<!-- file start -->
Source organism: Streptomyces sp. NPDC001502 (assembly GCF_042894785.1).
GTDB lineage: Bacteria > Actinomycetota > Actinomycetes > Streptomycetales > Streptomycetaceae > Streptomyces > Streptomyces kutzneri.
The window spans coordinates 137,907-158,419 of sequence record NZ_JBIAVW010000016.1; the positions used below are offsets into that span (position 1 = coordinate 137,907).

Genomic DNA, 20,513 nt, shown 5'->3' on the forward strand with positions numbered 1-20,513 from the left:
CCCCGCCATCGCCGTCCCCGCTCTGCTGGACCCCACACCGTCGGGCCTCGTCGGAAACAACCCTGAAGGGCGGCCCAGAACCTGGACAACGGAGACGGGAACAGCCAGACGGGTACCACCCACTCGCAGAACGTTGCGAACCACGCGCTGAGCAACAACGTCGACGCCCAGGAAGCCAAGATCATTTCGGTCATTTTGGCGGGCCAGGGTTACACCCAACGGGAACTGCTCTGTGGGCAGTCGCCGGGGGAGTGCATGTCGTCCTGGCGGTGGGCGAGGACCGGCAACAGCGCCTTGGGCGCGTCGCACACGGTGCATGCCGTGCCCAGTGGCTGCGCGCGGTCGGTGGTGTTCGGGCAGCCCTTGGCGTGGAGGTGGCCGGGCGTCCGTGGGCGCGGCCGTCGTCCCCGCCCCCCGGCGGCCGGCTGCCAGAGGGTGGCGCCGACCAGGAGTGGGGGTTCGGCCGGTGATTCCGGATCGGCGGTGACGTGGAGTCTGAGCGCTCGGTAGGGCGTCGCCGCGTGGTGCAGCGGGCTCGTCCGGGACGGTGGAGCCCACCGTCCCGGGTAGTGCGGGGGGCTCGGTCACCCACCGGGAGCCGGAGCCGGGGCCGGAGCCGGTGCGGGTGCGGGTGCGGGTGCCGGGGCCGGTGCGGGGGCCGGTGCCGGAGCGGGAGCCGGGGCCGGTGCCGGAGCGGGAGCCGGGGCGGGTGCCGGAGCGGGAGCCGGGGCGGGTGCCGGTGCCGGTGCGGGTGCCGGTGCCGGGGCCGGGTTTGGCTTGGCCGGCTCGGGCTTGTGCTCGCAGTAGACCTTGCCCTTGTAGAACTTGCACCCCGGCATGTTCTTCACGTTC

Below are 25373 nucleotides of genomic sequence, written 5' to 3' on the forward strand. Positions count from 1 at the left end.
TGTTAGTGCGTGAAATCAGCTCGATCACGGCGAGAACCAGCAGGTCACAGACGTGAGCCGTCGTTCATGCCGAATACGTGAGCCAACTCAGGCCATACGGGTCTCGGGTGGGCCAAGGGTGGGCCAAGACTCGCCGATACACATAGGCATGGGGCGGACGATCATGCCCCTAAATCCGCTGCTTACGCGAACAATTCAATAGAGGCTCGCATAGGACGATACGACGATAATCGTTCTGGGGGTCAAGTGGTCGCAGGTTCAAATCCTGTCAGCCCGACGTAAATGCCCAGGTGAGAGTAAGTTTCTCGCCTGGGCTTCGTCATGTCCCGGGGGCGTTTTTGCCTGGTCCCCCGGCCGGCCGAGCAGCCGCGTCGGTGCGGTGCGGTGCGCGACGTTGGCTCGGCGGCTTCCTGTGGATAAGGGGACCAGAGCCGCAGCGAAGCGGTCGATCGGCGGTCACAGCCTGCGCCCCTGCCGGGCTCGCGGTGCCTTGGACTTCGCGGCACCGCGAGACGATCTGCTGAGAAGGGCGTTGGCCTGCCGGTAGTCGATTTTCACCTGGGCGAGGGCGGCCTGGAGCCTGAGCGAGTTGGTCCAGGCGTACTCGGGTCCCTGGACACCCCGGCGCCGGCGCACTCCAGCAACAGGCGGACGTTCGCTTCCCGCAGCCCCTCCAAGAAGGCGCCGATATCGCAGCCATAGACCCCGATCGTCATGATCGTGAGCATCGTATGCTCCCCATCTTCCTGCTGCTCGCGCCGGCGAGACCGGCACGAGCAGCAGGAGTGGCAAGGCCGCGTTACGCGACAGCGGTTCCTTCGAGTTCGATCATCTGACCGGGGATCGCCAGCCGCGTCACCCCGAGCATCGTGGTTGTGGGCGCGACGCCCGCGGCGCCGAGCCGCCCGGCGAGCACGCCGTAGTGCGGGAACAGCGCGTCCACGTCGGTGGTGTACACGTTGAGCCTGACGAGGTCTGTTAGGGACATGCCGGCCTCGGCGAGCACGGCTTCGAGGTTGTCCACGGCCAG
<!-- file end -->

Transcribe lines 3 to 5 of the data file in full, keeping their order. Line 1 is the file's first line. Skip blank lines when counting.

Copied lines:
The window spans coordinates 137,907-158,419 of sequence record NZ_JBIAVW010000016.1; the positions used below are offsets into that span (position 1 = coordinate 137,907).

Genomic DNA, 20,513 nt, shown 5'->3' on the forward strand with positions numbered 1-20,513 from the left:
CCCCGCCATCGCCGTCCCCGCTCTGCTGGACCCCACACCGTCGGGCCTCGTCGGAAACAACCCTGAAGGGCGGCCCAGAACCTGGACAACGGAGACGGGAACAGCCAGACGGGTACCACCCACTCGCAGAACGTTGCGAACCACGCGCTGAGCAACAACGTCGACGCCCAGGAAGCCAAGATCATTTCGGTCATTTTGGCGGGCCAGGGTTACACCCAACGGGAACTGCTCTGTGGGCAGTCGCCGGGGGAGTGCATGTCGTCCTGGCGGTGGGCGAGGACCGGCAACAGCGCCTTGGGCGCGTCGCACACGGTGCATGCCGTGCCCAGTGGCTGCGCGCGGTCGGTGGTGTTCGGGCAGCCCTTGGCGTGGAGGTGGCCGGGCGTCCGTGGGCGCGGCCGTCGTCCCCGCCCCCCGGCGGCCGGCTGCCAGAGGGTGGCGCCGACCAGGAGTGGGGGTTCGGCCGGTGATTCCGGATCGGCGGTGACGTGGAGTCTGAGCGCTCGGTAGGGCGTCGCCGCGTGGTGCAGCGGGCTCGTCCGGGACGGTGGAGCCCACCGTCCCGGGTAGTGCGGGGGGCTCGGTCACCCACCGGGAGCCGGAGCCGGGGCCGGAGCCGGTGCGGGTGCGGGTGCGGGTGCCGGGGCCGGTGCGGGGGCCGGTGCCGGAGCGGGAGCCGGGGCCGGTGCCGGAGCGGGAGCCGGGGCGGGTGCCGGAGCGGGAGCCGGGGCGGGTGCCGGTGCCGGTGCGGGTGCCGGTGCCGGGGCCGGGTTTGGCTTGGCCGGCTCGGGCTTGTGCTCGCAGTAGACCTTGCCCTTGTAGAACTTGCACCCCGGCATGTTCTTCACGTTC